Cosmos 482, A Failed ’70s Soviet Venus Probe, May Crash To Earth This Year

The craft could burn up in the atmosphere, land safely in an unpopulated area, or terrorize millions as it hurtles towards a major city.

This is a stock image of a satellite entering the atmosphere.
Paul Fleet / Shutterstock

The craft could burn up in the atmosphere, land safely in an unpopulated area, or terrorize millions as it hurtles towards a major city.

A failed Soviet spacecraft from the 1970s, one initially sent to explore Venus, may crash-land into Earth some time this year, is reporting. Whether the craft will fall harmlessly into an unpopulated area or put actual human lives at risk — or whether it will simply burn up in the atmosphere — is unclear.

These days exploring Mars is all the rage, but back in the 1970s the Soviets wanted to be the first to put a spacecraft on another planet — and they went for Venus. And indeed, they succeeded. On December 15, 1970, the unmanned Venera 7 became the first spacecraft to land on another planet. The craft sent back data and images before melting in the searing Venusian heat.

They tried again a couple of years later, sending up a craft known as Cosmos 482. Cosmos 482 was joined by a sister spacecraft designed to aid the mission. Unfortunately for the Soviets, Cosmos 482 suffered failures on the way up. Rather than making it to Venus, it got trapped in Earth’s orbit, where it’s remained for nearly five decades.

However, Cosmos 482’s time is coming to an end. All spacecraft in Earth orbit eventually succumb to Earth’s gravity, and get pulled back home. Most of the time, they burn up in the atmosphere.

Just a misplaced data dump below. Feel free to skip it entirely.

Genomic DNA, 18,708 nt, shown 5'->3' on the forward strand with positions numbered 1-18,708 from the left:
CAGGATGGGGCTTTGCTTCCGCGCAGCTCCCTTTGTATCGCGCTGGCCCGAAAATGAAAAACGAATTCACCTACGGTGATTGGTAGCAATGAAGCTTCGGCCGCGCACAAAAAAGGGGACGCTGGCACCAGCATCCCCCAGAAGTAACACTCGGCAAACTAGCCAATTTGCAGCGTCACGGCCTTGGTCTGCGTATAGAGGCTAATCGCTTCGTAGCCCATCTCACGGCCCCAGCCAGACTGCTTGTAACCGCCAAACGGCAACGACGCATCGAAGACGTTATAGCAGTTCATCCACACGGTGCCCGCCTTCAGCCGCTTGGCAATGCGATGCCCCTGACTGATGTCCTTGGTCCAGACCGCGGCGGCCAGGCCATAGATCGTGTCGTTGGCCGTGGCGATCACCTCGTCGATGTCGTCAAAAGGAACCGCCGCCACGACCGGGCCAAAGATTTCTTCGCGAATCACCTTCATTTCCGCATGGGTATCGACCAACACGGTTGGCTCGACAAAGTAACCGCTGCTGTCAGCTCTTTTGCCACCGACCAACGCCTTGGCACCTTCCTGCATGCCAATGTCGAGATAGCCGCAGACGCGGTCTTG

Cosmos 482 may well be one of those vessels that survives re-entry and hits the surface. In fact, satellite watcher Thomas Dorman is almost certain of it. He even jokes that it may still retain some functionality and surprise the Russians, NASA, and everyone else who is watching.

“Yes, the descent craft will survive a re-entry with no problems. It would be funny if it was spotted coming down and the parachute has deployed… but I am sure the batteries to fire the pyrotechnics to release the parachute have died long ago!”

If the craft does survive re-entry, as Dorman predicts, math alone reveals that the odds of it landing in a populated area are slim. Nearly three-quarters of the Earth’s surface is covered by water, so the odds are quite good that the defunct vessel will land in the ocean. And even if it crashes into land, it could very well land in a relatively or completely unpopulated area.

That’s not to say that Earthlings are 100 percent safe from falling space junk. Indeed, the space community has warned us to be on the lookout in the past as regards falling space debris. Back in the ’70s, for example, the dead American orbiting station Skylab returned to Earth — and there were legitimate concerns about parts of it making landfall. Those fears did not prove unfounded, according to Most of the craft landed harmlessly in the Indian Ocean, but a few chunks did land on the ground in western Australia. No humans were harmed, however.

Last year, China’s Tiangong-1 satellite made a fiery re-entry towards Earth. Fears arose that chunks of it may survive the fall, and may threaten humans. Fortunately, as The Guardian reported at the time, what survived of the craft during re-entry landed harmlessly in the Pacific Ocean.